Anti-ALK and Anti-NPM Monoclonal Antibodies

Monoclonal antibodies against ALK (ALK1 and ALKc) and against NPM (NPMa, NA24, and NPMc) were produced in 2 of the investigators’ laboratories (B.F. and D.Y.M.).2 16 28 31 Two of the anti-NPM antibodies (NPMa and NA24) recognize epitopes found on the N-terminus of this molecule (and on NPM-ALK). The third (NPMc) recognizes a C-terminal epitope present only on wild-type NPM.31 In normal human tissues, all anti-NPM antibodies immunostain wild-type NPM in cell nuclei. In addition, cytoplasmic reactivity is observed in mitotic cells, cerebral neurons, and megakaryocytes.31

Immunocytochemical Labeling

Paraffin sections on silane-coated slides were dewaxed and then subjected to microwave heating (750 W for 3 cycles of 5 minutes each) in 1 mmol/L EDTA buffer, pH 8.0.2 32 Sections were allowed to cool at room temperature for approximately 20 minutes, were washed in Tris-buffered-saline, and were immunostained by an immuno-alkaline phosphatase (APAAP) technique,33 as previously described.2 Endogenous alkaline phosphatase was blocked with 1 mmol/L levamisole34 and antibodies were used as undiluted tissue culture supernatants. Slides were counterstained for 5 minutes in Gill’s hematoxylin and mounted in Kaiser’s glycerol gelatin (Merck, Darmstadt, Germany).

RT-PCR Analysis

RT-PCR studies were performed as previously described.35

Clinical Data

The clinical findings and outcome of the 84 T/null anaplastic large-cell lymphomas (59 ALK-positive and 25 ALK-negative) were reassessed, and the following parameters were reviewed: sex, date of birth, date and site of the diagnostic biopsy, sites of nodal and extranodal involvement (as assessed by physical examination, computerized tomography [CT] scan, and marrow biopsy), Ann Arbor Stage at the time of diagnosis, performance status, maximum diameter of the largest tumor mass, and serum lactate dehydrogenase (LDH). Patients were stratified according to a simplified age-adjusted International Prognostic Index.36 Overall survival was measured from diagnosis to death from any cause, with surviving patient follow-up recorded at the last contact date. Estimates of overall survival distribution were calculated using the method of Kaplan and Meier.37 Time-to-event distributions were compared using the log-rank test.38 The Cox regression model39was used to correlate survival with prognostic factors and with the 3 different lymphoma categories defined by ALK and NPM immunostaining (NPM-ALK–positive, carrying a variant ALK fusion protein, and ALK-negative).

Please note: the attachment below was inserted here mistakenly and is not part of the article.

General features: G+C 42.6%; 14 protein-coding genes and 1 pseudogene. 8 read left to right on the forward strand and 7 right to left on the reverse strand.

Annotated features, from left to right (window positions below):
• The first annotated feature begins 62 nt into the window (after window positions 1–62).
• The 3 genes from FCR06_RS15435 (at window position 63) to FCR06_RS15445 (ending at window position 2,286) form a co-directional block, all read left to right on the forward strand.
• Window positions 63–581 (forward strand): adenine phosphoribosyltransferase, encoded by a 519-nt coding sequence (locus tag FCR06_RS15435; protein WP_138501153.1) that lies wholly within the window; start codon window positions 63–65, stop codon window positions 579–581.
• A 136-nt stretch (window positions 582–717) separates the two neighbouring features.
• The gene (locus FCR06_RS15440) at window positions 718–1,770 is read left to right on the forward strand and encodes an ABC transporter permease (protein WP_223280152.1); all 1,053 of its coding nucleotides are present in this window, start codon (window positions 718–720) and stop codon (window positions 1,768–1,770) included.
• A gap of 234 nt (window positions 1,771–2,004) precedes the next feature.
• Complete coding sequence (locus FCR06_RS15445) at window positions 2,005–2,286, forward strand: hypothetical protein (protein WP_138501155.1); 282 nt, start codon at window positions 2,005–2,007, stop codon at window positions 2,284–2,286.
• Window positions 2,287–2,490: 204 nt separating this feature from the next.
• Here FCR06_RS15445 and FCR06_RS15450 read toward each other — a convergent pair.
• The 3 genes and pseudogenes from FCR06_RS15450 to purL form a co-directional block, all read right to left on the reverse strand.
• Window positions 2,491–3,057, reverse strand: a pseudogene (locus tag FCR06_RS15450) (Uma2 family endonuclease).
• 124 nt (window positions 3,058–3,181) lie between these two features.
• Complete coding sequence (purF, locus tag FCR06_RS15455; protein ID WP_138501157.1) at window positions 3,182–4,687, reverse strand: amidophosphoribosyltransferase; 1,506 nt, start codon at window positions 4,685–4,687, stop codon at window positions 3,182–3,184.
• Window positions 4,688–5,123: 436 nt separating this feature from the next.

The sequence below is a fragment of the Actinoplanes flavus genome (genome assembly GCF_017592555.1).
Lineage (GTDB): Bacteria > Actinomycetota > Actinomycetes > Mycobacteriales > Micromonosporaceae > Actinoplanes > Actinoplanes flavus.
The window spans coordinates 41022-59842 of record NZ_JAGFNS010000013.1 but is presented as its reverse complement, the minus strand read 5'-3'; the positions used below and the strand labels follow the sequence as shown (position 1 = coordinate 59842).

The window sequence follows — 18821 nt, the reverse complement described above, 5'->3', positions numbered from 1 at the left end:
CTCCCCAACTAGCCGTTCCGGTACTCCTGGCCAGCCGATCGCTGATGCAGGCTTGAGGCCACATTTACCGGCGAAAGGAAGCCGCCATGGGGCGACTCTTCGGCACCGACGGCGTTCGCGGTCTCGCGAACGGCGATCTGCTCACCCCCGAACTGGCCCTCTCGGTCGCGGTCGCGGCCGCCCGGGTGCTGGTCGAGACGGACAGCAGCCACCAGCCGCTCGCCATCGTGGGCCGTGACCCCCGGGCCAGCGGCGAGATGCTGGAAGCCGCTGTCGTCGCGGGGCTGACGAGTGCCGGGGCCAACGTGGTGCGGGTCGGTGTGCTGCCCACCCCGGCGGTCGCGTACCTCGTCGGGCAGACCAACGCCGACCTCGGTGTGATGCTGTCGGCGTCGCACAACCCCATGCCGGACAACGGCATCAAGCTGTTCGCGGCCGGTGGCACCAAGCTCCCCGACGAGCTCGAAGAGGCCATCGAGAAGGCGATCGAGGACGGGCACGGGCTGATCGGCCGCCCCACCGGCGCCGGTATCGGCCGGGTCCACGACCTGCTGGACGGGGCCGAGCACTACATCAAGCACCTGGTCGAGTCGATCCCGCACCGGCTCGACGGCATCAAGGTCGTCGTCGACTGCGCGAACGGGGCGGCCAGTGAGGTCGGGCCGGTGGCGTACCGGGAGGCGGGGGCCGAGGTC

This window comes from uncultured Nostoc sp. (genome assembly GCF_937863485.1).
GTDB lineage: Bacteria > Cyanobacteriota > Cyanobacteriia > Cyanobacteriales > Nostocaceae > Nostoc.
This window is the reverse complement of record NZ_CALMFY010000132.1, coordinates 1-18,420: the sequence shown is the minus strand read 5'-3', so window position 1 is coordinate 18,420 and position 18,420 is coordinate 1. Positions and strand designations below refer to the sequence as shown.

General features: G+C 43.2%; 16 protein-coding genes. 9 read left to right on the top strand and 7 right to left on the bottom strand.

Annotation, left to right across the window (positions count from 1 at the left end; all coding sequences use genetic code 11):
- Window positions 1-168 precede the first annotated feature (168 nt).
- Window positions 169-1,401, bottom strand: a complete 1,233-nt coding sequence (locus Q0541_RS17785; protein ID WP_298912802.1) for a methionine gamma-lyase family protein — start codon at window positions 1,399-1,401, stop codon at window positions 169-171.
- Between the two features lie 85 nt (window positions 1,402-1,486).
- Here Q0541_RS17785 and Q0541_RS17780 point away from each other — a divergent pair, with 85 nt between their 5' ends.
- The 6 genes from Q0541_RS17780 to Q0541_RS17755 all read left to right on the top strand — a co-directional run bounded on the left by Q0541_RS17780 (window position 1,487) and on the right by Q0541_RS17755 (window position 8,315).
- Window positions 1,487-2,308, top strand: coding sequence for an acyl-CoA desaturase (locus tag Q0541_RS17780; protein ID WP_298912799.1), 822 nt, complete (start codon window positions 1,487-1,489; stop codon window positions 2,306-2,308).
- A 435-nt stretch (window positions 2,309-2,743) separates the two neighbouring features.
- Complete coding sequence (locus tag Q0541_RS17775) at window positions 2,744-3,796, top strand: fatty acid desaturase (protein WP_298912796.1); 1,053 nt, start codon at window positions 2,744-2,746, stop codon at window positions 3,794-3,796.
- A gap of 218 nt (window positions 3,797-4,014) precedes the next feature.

Identification of ALK-Positive Lymphomas Expressing Variants of NPM-ALK


Two patterns of immunostaining for ALK protein were observed in our series of 59 ALK-positive lymphomas of T-cell or null cell phenotype (Table 1). In 42 biopsies (36 common type and 6 lymphohistiocytic/small cell type), ALK labeling was seen within the nuclei of large neoplastic cells (Fig1, top left), and this was typically accompanied by diffuse cytoplasmic reactivity (although in smaller ALK-positive neoplastic cells, labeling was restricted to the nucleus). The other labeling pattern, seen in 17 of the 59 cases (Table 1), comprised ALK immunostaining restricted to the cell cytoplasm. We interpreted this distinctive staining pattern as possibly indicating the presence of ALK fusion protein(s) that lacked NPM and that was therefore not transported to the nucleus (through heterodimerization with wild-type NPM).29

View this table:
Table 1.

Expression Patterns of ALK and NPM in 59 ALK-Positive Lymphomas

Fig. 1.